Cody asks: I have been working at the same place for the last three years. I have yet to receive any pay increase despite a stellar record and a lot of praise from people around me. I have been given an employee excellence award twice during this time. Despite all this, my boss seems to have issues with me. Not sure how to deal with this. I have asked for a raise twice and both times I was told by my boss that s/he would set up a meeting with me to discuss only to have nothing happen. My company very much frowns upon going around or over your direct supervisor and we don’t do reviews at all let alone a 360 review where I could bring some of this to the surface.  Advice?

Tawny Lees, COO of Mariposa responds:

Hi Cody. This is a tough and yet common challenge! From what you’ve described, I’d guess that your boss does have issues but isn’t comfortable giving you direct feedback. Assuming you plan to stay with the company, it seems you have three choices:

  1. Try discussing with your boss again, with a different approach
  2. Go to your boss’s boss, HR or another trusted person who may be able to help resolve
  3. Live with it

I suggest you try the direct boss route at least one more time and then go to someone else for help.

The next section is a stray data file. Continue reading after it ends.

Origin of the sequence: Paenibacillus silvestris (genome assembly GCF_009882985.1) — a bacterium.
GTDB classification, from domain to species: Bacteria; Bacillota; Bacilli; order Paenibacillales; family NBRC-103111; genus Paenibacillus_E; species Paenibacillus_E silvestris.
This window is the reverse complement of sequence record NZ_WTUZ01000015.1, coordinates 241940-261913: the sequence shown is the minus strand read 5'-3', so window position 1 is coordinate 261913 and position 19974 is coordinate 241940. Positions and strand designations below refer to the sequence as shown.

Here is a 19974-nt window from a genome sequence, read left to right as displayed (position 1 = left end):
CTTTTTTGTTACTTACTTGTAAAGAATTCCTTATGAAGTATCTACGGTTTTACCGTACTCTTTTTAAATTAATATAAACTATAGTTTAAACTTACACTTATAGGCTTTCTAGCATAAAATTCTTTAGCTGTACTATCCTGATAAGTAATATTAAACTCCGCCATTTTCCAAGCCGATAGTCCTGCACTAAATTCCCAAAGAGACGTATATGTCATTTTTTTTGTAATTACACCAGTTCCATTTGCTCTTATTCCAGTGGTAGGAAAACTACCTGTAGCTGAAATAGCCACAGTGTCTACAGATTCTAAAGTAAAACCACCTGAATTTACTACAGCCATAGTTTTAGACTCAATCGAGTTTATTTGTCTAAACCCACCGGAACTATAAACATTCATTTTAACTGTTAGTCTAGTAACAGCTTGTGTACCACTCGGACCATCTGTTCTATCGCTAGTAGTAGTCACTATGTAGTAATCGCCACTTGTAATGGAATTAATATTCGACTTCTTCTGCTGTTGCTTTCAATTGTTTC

Some tips for the conversation with your boss:

  • Request a meeting with a clear intent of discussing how your boss views your performance, not your pay.
  • Provide an agenda and/or specific questions. i.e. What does s/he see as your strengths, accomplishments, areas for development? How can you continue to grow within the company?
  • Be prepared – gather your thoughts about the answers to these questions, including your areas for development. Think about this situation from your boss’s point of view so that you can approach the conversation with empathy.
  • In the meeting, establish rapport, be very direct about wanting specific feedback, and be very open to hearing it.
  • S/he might say some difficult things to hear and you need to be ready to listen, ask open questions, acknowledge any areas of improvement/development needed, and discuss ways to get better.
  • Depending on the flow of the conversation, you can decide if asking about pay is appropriate, or perhaps better for a follow-up conversation.

If after a conversation or two you don’t feel like you’re getting the direct feedback or guidance you need, let your boss know that you appreciate the conversations AND (not but) you’d also like to talk to someone (boss, HR) for even more guidance on how to grow within the company.

Again, this is not an uncommon situation and is often remedied with a few intentional, direct, heart-felt conversations. Good luck!